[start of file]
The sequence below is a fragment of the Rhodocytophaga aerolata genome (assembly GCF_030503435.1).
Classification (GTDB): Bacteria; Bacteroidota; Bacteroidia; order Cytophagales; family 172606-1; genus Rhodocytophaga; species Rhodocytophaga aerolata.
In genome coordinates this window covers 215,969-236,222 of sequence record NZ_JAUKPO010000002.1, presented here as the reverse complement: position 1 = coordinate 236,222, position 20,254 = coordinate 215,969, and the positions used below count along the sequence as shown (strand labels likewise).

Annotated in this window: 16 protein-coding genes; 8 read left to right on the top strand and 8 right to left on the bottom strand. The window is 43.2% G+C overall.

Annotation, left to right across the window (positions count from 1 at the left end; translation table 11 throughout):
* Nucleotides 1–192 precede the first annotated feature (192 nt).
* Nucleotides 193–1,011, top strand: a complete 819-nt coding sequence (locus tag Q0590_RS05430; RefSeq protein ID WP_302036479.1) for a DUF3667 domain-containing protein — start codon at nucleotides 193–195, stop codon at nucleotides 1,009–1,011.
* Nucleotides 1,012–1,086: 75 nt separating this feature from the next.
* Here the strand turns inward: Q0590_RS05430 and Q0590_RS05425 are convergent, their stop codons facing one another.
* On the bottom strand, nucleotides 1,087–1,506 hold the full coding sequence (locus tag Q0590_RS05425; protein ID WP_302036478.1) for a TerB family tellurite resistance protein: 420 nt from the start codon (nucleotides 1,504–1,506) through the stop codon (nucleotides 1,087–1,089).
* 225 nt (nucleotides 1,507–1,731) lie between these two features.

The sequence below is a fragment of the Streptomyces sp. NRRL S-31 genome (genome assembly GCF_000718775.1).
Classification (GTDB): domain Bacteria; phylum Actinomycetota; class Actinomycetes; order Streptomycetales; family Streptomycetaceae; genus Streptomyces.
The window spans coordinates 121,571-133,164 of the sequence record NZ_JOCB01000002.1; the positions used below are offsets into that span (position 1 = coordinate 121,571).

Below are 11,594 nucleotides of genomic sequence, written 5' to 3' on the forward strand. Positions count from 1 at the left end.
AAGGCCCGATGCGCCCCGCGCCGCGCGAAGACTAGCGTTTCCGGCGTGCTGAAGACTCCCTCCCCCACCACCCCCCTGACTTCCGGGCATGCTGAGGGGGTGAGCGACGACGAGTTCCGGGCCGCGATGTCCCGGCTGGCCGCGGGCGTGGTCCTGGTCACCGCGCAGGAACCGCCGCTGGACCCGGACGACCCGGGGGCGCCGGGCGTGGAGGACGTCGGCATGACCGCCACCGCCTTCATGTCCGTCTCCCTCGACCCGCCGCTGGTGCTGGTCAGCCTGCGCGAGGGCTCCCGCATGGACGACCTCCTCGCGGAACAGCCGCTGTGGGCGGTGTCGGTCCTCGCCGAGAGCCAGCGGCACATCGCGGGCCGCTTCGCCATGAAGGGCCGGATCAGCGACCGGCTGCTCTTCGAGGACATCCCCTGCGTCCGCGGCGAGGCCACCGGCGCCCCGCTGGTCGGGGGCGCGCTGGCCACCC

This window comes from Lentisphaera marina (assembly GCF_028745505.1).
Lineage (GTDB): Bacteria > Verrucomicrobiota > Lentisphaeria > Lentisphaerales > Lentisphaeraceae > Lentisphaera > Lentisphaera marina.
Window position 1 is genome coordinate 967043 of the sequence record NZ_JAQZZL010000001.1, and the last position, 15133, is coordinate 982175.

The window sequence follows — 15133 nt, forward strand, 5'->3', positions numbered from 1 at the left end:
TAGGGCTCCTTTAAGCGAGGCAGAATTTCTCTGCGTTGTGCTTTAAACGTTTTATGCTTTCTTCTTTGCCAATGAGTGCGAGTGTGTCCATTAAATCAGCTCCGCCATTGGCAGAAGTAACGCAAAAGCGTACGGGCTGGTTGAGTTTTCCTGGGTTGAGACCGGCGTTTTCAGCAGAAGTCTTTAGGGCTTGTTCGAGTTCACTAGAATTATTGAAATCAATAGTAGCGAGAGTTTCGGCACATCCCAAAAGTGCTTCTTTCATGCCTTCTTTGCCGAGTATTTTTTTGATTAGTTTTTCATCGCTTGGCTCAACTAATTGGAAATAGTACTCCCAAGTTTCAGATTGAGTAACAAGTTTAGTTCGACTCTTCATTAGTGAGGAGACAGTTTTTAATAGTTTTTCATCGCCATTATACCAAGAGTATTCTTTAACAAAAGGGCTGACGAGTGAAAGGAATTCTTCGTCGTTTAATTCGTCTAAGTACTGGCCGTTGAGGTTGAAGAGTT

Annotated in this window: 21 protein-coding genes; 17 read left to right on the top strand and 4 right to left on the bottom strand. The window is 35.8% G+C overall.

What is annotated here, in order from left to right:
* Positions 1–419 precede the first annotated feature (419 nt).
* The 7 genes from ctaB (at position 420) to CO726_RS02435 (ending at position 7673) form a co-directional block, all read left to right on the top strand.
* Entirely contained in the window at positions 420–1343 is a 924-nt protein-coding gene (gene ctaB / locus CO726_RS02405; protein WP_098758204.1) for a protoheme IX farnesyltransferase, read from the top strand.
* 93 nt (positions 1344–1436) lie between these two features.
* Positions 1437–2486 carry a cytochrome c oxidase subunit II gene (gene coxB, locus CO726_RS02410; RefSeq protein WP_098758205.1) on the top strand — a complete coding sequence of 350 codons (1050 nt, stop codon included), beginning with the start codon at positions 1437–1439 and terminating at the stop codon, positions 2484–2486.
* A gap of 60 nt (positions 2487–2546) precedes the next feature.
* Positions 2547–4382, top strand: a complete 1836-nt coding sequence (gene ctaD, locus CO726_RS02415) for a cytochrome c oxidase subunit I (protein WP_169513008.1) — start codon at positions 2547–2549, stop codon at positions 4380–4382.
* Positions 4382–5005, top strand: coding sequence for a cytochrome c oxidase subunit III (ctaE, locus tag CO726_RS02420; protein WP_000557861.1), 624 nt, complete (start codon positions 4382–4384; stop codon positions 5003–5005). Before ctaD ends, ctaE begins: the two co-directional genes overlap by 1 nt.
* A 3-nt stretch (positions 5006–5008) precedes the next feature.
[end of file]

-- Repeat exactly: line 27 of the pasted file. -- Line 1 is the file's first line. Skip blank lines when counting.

* 93 nt (positions 1344–1436) lie between these two features.